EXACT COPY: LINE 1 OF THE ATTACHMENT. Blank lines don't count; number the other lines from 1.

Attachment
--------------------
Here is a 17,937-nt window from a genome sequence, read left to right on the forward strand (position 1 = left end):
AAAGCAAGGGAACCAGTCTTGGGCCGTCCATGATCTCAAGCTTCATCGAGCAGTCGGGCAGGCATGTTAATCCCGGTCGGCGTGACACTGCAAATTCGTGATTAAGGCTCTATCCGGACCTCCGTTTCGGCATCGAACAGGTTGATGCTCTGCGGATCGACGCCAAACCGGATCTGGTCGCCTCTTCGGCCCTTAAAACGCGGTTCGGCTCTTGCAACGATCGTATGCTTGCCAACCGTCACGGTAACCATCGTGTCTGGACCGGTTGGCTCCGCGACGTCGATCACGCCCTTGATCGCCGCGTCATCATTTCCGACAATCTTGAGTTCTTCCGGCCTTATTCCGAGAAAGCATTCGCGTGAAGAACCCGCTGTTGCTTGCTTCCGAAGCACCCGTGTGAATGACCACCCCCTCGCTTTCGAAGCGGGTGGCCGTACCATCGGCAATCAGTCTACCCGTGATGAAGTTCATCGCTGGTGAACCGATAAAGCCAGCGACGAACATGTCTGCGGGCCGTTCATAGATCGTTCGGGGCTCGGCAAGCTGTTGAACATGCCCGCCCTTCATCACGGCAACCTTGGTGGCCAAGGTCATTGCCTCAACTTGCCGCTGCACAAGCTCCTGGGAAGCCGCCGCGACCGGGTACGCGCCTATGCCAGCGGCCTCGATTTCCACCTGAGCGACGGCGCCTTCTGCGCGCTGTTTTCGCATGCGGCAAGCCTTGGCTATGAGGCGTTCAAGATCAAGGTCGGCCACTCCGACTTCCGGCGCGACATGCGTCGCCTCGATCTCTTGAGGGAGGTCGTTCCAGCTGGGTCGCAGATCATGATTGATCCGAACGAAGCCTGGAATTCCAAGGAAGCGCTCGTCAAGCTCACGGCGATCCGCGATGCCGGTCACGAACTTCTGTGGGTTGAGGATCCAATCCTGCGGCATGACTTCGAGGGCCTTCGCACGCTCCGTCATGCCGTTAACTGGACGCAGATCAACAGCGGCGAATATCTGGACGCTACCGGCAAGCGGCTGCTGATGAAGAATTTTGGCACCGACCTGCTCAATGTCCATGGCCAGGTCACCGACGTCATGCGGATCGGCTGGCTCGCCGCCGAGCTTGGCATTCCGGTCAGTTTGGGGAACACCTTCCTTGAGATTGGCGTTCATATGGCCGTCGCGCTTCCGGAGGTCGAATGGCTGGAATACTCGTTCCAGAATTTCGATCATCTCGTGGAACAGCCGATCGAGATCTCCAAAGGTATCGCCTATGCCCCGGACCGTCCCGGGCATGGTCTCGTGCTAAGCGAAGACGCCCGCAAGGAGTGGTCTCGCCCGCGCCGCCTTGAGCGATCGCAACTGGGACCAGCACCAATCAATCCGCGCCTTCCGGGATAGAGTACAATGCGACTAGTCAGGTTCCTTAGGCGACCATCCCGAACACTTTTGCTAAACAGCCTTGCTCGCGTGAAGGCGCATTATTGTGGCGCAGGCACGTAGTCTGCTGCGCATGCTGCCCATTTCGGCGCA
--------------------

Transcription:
Here is a 17,937-nt window from a genome sequence, read left to right on the forward strand (position 1 = left end):